Imperva discloses 3x jump in bot traffic threats during Euro 2020 matches

Data Privacy and Cybersecurity solutions provider Imperva Inc has revealed the level of security threats faced by bookmakers from bot traffic and account takeover attacks during the UEFA Euro 2020 tournament.

New data from Imperva’s Research Labs finds that in the build-up to England team matches, UK sportsbooks recorded a two-to-three-fold increase in bot-related traffic. It underlined concerns as bot-traffic can be used for account takeover (AT) attacks, whereby cybercriminals use a botnet to gain illegal access to accounts belonging to someone else.

The agency underlined concerns as bot-traffic can be used for account takeover (AT) attacks, whereby cybercriminals use a botnet to gain illegal access to accounts belonging to someone else.

The days when England played were deemed as of particular high-risk, as Imperva recorded a rise in ‘account takeover attacks’ where audiences are duped into providing their personal data for criminals to hack their accounts or digital wallets.   

Nor was the UK the only target: bot traffic on gambling sites in Germany spiked 41% in the week following the country’s defeat of Portugal and leading up to their match with Hungary on 23 June.

The research further revealed the pattern of attacks enlarging as the tournament progressed with a notable peak occurring on 26 June, which marked the start of the Round of 16.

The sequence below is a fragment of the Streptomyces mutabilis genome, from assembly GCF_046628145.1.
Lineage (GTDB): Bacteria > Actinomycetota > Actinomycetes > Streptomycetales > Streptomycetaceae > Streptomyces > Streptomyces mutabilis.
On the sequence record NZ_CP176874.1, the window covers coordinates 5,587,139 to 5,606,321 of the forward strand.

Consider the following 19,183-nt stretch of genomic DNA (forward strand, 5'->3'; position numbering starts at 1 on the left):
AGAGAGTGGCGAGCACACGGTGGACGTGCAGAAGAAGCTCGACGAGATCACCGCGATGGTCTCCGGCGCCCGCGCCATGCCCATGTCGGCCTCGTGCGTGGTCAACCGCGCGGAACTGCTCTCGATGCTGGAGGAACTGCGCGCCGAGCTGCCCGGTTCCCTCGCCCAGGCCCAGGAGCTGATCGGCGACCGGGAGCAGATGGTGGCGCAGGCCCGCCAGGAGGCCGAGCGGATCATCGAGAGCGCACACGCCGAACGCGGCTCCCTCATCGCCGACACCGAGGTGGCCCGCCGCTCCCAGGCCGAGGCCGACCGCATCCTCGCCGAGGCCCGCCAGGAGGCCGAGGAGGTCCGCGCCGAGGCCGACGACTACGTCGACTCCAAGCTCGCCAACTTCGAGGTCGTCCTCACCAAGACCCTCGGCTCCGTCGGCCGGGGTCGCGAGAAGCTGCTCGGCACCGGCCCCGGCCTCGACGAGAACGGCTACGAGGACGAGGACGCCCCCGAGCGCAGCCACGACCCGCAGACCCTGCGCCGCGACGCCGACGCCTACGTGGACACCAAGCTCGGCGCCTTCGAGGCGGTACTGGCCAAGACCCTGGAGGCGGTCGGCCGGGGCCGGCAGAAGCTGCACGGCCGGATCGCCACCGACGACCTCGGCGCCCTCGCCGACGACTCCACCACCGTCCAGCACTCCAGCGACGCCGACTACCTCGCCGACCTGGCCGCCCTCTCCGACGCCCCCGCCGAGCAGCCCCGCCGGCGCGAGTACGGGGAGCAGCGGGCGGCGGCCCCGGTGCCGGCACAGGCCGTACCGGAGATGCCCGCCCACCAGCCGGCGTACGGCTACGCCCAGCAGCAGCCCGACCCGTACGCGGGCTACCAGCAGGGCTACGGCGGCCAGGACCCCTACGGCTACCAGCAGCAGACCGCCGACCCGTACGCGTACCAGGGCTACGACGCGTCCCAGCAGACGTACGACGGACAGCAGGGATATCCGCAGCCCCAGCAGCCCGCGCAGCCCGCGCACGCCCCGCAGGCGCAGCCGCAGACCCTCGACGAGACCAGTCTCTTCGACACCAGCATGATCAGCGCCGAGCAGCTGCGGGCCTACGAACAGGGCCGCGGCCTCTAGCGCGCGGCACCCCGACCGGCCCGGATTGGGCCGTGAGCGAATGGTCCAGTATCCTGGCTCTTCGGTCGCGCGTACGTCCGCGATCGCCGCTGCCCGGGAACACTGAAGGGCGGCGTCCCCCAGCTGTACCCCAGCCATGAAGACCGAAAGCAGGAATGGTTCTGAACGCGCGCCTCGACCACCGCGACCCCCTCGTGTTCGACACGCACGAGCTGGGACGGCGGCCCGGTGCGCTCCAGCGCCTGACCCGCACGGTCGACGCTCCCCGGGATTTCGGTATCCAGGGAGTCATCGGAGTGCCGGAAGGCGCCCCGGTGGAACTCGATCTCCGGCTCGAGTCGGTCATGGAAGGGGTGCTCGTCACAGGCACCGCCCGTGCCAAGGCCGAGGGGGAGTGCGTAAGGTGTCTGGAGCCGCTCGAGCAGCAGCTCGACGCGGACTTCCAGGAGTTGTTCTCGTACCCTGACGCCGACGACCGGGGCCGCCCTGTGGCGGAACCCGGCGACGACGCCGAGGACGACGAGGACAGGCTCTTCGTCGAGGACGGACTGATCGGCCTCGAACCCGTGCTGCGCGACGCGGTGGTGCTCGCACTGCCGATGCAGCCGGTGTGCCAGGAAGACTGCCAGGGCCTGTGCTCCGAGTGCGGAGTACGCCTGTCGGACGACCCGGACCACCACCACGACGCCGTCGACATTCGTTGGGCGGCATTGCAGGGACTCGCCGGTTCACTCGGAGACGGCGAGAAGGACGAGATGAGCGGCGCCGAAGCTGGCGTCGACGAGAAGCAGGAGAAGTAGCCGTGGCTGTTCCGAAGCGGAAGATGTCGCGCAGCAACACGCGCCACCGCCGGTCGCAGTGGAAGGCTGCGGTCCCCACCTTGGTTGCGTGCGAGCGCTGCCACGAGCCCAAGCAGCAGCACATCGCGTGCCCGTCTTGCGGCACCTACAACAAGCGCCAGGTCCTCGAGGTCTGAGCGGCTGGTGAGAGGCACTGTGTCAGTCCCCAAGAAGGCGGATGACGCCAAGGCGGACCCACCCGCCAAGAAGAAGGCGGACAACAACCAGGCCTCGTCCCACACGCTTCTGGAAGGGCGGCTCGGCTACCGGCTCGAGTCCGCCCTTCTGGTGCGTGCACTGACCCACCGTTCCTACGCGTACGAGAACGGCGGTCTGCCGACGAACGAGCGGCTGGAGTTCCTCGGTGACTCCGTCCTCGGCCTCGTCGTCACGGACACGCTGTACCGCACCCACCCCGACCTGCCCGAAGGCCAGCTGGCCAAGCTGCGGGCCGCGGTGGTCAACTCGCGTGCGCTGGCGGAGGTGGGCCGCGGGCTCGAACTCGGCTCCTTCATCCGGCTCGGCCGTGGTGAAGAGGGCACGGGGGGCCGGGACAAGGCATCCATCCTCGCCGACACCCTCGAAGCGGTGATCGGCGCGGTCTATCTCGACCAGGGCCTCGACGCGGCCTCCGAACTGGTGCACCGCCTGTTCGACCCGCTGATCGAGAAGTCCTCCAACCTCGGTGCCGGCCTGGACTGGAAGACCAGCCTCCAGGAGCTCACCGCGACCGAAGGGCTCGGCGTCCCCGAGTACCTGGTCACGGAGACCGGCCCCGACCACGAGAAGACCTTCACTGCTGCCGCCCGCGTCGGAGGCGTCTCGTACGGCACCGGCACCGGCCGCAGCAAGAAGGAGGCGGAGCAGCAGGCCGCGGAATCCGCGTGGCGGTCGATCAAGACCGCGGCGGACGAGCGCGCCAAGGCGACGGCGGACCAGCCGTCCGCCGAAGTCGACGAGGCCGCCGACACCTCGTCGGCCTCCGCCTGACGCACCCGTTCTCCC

“Euro 2020 is the first major international tournament where, thanks to COVID-19, typical revenue sources such as ticket scalping have disappeared.” Commented Edward Roberts, Director of Strategy, Application Security, Imperva.

“As a result, bot operators have re-engineered their tactics to target the rest of us watching at home instead. With so many people loading up their accounts with hefty sums, gaining access is an easy money source for criminals – especially VIP customers who tend to stake huge wagers”

The explosive growth of bot activity in the sporting and gambling markets mirrors similar activity in industries such as e-commerce and healthcare, as revealed earlier this year in the Imperva Bad Bot Report 2021.

The report shows bad bot activity in 2020 accounted for more than a quarter of all web traffic, an unprecedented record, while human traffic on websites decreased by 5.7%.

Last year, 27.7% of all web traffic on gaming and gambling sites was associated with advanced persistent bots (APBs) — traffic that closely mimics human behaviour and is harder to detect and stop.

Meanwhile, 33.7% of web traffic to sporting sites was made up of bad bots that were associated with everything from account takeover attacks to promotion abuse and odds scraping.

Nearly a third of Brits gamble every week in some form,” continues Roberts. “That’s a gigantic pool of victims for hackers to target. They only need a tiny percentage of their attacks to be successful to make a profit.

“The increased level of bot traffic around the Euros tournament shows an advanced, concerted campaign to trick consumers and damage businesses which is unlikely to stop, especially with the Summer Olympics upcoming. Consumers need to watch out for any suspicious forms and URLs on sporting and gaming sites, while businesses need to put in place protections that can identify bad bot traffic and siphon it off without interrupting genuine customers.”